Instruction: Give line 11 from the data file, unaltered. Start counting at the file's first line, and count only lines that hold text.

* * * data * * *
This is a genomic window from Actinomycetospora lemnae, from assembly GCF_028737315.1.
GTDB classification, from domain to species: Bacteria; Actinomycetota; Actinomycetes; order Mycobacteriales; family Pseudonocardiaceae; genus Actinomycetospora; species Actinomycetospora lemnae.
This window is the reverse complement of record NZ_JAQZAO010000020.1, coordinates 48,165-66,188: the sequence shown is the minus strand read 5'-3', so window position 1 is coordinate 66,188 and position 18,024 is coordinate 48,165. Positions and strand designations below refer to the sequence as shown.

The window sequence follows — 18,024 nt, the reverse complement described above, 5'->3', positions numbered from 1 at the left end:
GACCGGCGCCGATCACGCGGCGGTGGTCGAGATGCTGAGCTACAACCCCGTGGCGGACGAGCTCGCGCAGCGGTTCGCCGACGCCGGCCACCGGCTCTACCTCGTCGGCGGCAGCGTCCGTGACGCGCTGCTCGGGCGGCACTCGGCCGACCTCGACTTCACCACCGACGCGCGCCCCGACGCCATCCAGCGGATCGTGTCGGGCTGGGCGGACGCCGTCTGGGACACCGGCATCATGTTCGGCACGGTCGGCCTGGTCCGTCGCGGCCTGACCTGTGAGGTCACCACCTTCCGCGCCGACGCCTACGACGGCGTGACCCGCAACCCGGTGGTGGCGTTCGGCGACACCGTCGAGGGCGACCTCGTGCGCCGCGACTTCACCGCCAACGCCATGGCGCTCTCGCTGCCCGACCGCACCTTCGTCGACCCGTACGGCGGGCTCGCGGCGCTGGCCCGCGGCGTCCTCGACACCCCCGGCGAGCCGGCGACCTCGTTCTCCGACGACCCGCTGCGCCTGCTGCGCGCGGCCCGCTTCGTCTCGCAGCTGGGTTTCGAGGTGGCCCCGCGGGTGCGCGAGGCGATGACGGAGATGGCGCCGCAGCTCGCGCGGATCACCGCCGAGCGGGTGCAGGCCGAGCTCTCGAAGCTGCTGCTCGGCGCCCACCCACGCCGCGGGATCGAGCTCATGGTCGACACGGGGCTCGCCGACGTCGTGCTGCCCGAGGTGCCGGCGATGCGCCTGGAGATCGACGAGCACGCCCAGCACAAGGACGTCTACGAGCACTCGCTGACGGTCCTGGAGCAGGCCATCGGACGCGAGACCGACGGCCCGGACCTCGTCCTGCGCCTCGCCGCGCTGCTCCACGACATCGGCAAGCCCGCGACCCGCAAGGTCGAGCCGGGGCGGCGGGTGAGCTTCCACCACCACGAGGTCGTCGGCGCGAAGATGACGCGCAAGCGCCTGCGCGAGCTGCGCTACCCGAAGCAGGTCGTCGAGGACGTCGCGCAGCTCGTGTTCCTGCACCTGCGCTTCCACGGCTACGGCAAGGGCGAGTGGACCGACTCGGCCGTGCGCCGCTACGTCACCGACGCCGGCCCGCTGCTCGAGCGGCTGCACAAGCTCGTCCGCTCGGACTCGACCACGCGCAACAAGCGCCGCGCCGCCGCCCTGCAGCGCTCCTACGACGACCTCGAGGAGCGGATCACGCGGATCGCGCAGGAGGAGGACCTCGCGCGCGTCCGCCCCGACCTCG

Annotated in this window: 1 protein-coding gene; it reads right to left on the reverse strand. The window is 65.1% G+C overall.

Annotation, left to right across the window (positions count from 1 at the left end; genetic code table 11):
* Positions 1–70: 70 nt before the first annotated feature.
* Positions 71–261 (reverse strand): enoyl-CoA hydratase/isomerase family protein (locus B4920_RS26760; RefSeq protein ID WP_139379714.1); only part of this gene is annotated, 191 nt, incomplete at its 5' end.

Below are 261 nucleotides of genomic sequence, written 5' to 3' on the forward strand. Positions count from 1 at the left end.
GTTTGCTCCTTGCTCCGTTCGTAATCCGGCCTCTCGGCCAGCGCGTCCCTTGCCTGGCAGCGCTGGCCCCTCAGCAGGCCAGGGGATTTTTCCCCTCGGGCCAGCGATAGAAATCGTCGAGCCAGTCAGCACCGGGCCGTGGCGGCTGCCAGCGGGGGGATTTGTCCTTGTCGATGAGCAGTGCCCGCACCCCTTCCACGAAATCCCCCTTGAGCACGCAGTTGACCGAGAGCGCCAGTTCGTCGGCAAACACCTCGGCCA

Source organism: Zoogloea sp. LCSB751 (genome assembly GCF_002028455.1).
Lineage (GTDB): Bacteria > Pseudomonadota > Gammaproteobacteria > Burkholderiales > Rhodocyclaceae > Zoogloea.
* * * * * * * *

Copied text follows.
GTTTGCTCCTTGCTCCGTTCGTAATCCGGCCTCTCGGCCAGCGCGTCCCTTGCCTGGCAGCGCTGGCCCCTCAGCAGGCCAGGGGATTTTTCCCCTCGGGCCAGCGATAGAAATCGTCGAGCCAGTCAGCACCGGGCCGTGGCGGCTGCCAGCGGGGGGATTTGTCCTTGTCGATGAGCAGTGCCCGCACCCCTTCCACGAAATCCCCCTTGAGCACGCAGTTGACCGAGAGCGCCAGTTCGTCGGCAAACACCTCGGCCA